Title

Literacy Essentials for English Language Learners

Document Type

Book

Publication Date

2008

Abstract

“Written in a clear and reader-friendly manner, this will be a book that is read and re-read by practitioners and quoted often in the literature. . . . Most importantly, it will help ELL children have access to quality literacy instruction. The authors are to be commended for this articulate, intelligent, compassionate, and practical book.” From the Foreword by Kathy Escamilla

“The authors’ provide a current, scholarly grounding for the importance of context and background knowledge in literacy development. The many examples of the multi-dimensional role that a student’s cultural and social knowledge plays not only in literacy development but also in academic reading and writing make this an invaluable text for teachers and teacher educators.” —Bertha Pérez, The University of Texas San Antonio

This new book in the Practitioner’s Bookshelf Series provides research-based, best practices for teaching English language learners in kindergarten through 5th grade. The authors demonstrate how to build on ELL students’ existing linguistic and cultural background knowledge, how to explain the many idiosyncrasies of the English language and U.S. school culture, and how to involve students in their own learning, encouraging them to express themselves in many ways including in their native language. This hands-on text features sample lessons and children’s literature that can be used to help ELL students develop the skills and knowledge they need to succeed in school.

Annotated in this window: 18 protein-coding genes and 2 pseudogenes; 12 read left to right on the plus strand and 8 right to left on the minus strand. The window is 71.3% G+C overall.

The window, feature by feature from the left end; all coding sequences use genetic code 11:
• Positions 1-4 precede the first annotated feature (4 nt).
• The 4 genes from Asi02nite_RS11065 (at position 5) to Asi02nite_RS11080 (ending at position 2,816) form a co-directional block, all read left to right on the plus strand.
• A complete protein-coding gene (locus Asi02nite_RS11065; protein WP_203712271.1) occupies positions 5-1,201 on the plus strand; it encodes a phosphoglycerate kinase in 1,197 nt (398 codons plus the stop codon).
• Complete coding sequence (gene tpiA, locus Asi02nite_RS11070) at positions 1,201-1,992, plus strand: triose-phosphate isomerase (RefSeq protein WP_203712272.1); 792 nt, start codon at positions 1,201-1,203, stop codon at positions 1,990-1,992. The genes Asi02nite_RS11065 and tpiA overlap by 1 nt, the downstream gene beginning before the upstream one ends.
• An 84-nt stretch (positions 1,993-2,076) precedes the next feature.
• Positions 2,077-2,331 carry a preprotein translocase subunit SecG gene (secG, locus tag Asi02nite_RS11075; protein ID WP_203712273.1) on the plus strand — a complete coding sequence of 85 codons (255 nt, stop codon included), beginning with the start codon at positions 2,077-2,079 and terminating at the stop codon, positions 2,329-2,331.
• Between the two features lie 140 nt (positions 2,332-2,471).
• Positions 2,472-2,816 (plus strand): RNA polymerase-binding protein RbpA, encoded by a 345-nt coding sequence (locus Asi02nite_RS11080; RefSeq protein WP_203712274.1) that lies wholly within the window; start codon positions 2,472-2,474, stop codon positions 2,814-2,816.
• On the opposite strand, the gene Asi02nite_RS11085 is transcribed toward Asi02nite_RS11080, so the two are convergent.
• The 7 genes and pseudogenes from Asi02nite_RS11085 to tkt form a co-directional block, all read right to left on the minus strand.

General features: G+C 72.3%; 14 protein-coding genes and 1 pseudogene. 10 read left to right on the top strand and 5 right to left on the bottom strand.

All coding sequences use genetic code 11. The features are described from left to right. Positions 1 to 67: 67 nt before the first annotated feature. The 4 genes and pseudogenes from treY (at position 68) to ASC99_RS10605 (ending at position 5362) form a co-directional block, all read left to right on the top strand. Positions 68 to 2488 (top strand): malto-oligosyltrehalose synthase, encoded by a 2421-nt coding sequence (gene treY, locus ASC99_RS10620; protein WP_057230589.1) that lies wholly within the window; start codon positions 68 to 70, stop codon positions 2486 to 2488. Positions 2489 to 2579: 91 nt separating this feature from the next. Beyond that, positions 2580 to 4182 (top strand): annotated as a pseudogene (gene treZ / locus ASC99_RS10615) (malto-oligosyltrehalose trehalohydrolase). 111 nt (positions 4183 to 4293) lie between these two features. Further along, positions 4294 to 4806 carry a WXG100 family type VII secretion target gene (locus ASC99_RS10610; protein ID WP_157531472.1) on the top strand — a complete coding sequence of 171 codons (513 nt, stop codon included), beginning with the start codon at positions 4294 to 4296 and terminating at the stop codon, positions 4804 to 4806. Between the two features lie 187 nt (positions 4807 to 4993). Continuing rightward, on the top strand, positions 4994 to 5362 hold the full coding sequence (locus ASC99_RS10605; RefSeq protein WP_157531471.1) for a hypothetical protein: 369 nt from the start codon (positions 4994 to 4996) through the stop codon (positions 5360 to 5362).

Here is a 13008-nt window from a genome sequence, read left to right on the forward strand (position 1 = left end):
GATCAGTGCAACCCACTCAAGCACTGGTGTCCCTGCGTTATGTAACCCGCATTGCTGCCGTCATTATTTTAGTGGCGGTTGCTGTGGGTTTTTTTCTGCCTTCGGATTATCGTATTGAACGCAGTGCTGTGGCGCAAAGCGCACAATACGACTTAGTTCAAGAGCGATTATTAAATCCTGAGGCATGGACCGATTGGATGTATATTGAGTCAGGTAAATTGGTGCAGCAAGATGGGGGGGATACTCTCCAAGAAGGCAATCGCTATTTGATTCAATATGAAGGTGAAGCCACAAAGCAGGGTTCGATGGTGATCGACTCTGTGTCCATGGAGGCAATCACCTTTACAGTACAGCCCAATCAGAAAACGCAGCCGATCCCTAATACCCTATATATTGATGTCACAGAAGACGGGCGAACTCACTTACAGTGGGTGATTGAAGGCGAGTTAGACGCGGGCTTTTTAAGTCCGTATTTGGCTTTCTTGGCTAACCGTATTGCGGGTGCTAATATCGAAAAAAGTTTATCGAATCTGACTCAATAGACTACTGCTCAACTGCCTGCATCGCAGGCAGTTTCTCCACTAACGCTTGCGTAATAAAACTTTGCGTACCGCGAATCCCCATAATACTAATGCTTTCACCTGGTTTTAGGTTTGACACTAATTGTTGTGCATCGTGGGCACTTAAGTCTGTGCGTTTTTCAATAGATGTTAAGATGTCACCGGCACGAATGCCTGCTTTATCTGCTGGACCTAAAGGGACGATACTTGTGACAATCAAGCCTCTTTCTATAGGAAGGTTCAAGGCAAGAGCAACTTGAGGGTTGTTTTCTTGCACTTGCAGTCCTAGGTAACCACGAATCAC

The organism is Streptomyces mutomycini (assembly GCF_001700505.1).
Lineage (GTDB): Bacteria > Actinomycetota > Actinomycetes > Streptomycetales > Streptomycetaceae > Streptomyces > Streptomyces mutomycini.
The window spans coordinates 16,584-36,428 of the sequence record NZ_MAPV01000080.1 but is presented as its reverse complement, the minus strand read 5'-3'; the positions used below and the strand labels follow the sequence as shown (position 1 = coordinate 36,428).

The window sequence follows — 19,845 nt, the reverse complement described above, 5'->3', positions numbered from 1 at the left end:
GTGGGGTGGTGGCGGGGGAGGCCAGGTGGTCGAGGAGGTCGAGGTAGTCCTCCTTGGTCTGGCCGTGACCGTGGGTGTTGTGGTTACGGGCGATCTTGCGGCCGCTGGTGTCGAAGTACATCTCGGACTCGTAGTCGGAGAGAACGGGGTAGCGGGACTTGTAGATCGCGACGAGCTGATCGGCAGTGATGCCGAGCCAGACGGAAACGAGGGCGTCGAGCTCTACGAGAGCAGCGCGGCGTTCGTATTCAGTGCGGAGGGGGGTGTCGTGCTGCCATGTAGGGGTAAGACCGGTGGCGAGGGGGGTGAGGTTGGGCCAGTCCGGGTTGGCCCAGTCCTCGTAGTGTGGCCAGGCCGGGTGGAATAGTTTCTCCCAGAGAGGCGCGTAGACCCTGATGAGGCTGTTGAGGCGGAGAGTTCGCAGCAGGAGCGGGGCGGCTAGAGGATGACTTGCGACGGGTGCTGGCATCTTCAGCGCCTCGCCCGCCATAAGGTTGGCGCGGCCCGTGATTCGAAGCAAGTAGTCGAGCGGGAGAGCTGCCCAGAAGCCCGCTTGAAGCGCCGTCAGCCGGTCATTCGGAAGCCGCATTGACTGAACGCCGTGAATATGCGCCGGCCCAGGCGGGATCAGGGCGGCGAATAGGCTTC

This accessible, evidence-based guide:

  • Offers proven methods for helping children learn core content while transitioning to academic proficiency in English.
  • Challenges current conventional wisdom by demonstrating that ELL students need different instruction from struggling native English speakers.
  • Proposes a set of alternative approaches designed to make literacy programs for ELL children more meaningful and effective.
  • Provides sample lesson plans and structures to help teachers plan culturally sensitive instruction.

Maria Uribe is the principal at Goldrick Elementary, an urban school in Denver, Colorado. Sally Nathenson-Mejía is an associate professor in the School of Education and Human Development at the University of Colorado Denver. Together they have presented workshops and in-services on literacy to teachers around the greater Denver metro area.